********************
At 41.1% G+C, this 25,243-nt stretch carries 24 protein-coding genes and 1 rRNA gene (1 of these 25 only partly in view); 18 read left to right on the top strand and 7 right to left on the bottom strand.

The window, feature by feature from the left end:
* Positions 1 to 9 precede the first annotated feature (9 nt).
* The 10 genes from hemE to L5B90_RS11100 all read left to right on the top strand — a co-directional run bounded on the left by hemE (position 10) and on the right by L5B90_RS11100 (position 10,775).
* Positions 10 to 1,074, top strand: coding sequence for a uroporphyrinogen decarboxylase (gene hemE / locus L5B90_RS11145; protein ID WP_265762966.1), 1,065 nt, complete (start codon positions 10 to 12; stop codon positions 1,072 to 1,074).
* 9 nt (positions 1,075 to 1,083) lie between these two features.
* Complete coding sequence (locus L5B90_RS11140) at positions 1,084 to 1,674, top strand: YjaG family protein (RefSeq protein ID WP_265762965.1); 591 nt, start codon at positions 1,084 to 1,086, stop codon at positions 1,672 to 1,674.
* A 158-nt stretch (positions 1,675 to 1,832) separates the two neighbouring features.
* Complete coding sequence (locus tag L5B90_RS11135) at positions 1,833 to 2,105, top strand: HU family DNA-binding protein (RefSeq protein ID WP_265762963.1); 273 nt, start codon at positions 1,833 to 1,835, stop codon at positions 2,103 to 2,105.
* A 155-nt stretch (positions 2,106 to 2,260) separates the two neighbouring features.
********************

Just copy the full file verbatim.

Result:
At 41.1% G+C, this 25,243-nt stretch carries 24 protein-coding genes and 1 rRNA gene (1 of these 25 only partly in view); 18 read left to right on the top strand and 7 right to left on the bottom strand.

The window, feature by feature from the left end:
* Positions 1 to 9 precede the first annotated feature (9 nt).
* The 10 genes from hemE to L5B90_RS11100 all read left to right on the top strand — a co-directional run bounded on the left by hemE (position 10) and on the right by L5B90_RS11100 (position 10,775).
* Positions 10 to 1,074, top strand: coding sequence for a uroporphyrinogen decarboxylase (gene hemE / locus L5B90_RS11145; protein ID WP_265762966.1), 1,065 nt, complete (start codon positions 10 to 12; stop codon positions 1,072 to 1,074).
* 9 nt (positions 1,075 to 1,083) lie between these two features.
* Complete coding sequence (locus L5B90_RS11140) at positions 1,084 to 1,674, top strand: YjaG family protein (RefSeq protein ID WP_265762965.1); 591 nt, start codon at positions 1,084 to 1,086, stop codon at positions 1,672 to 1,674.
* A 158-nt stretch (positions 1,675 to 1,832) separates the two neighbouring features.
* Complete coding sequence (locus tag L5B90_RS11135) at positions 1,833 to 2,105, top strand: HU family DNA-binding protein (RefSeq protein ID WP_265762963.1); 273 nt, start codon at positions 1,833 to 1,835, stop codon at positions 2,103 to 2,105.
* A 155-nt stretch (positions 2,106 to 2,260) separates the two neighbouring features.